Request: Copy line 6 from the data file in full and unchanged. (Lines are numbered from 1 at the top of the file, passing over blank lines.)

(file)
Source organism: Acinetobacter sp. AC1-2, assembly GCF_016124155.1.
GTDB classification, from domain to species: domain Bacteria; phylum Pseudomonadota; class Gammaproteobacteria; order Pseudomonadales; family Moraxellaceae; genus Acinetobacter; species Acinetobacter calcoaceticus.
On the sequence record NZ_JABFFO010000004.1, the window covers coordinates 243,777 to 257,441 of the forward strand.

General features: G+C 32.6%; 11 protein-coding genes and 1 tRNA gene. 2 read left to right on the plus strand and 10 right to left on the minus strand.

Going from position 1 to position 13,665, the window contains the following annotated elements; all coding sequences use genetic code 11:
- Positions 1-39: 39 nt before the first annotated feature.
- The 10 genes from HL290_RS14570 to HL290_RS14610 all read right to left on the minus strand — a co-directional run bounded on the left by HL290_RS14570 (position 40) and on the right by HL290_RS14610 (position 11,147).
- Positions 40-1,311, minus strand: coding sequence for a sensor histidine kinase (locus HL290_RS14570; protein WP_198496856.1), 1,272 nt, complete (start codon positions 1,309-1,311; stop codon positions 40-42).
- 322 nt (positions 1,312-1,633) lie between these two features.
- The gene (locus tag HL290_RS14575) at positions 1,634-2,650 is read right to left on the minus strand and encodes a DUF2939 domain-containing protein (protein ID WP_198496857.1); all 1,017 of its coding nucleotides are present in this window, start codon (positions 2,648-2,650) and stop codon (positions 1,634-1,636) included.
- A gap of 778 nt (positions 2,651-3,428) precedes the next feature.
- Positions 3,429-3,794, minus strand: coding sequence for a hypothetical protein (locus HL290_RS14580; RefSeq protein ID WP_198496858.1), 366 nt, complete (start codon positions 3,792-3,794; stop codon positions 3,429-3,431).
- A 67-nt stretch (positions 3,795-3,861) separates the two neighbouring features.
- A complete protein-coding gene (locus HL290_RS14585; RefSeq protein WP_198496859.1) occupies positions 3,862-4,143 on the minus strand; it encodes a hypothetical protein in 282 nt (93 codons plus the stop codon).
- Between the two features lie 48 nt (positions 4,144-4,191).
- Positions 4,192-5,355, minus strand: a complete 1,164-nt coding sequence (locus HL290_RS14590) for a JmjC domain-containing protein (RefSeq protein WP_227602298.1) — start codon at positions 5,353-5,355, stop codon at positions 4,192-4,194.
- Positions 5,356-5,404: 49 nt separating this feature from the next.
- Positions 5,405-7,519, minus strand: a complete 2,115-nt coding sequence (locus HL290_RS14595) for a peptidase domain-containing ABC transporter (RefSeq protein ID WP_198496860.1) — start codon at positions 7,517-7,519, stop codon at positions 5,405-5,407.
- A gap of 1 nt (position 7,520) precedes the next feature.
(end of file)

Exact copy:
- Positions 1-39: 39 nt before the first annotated feature.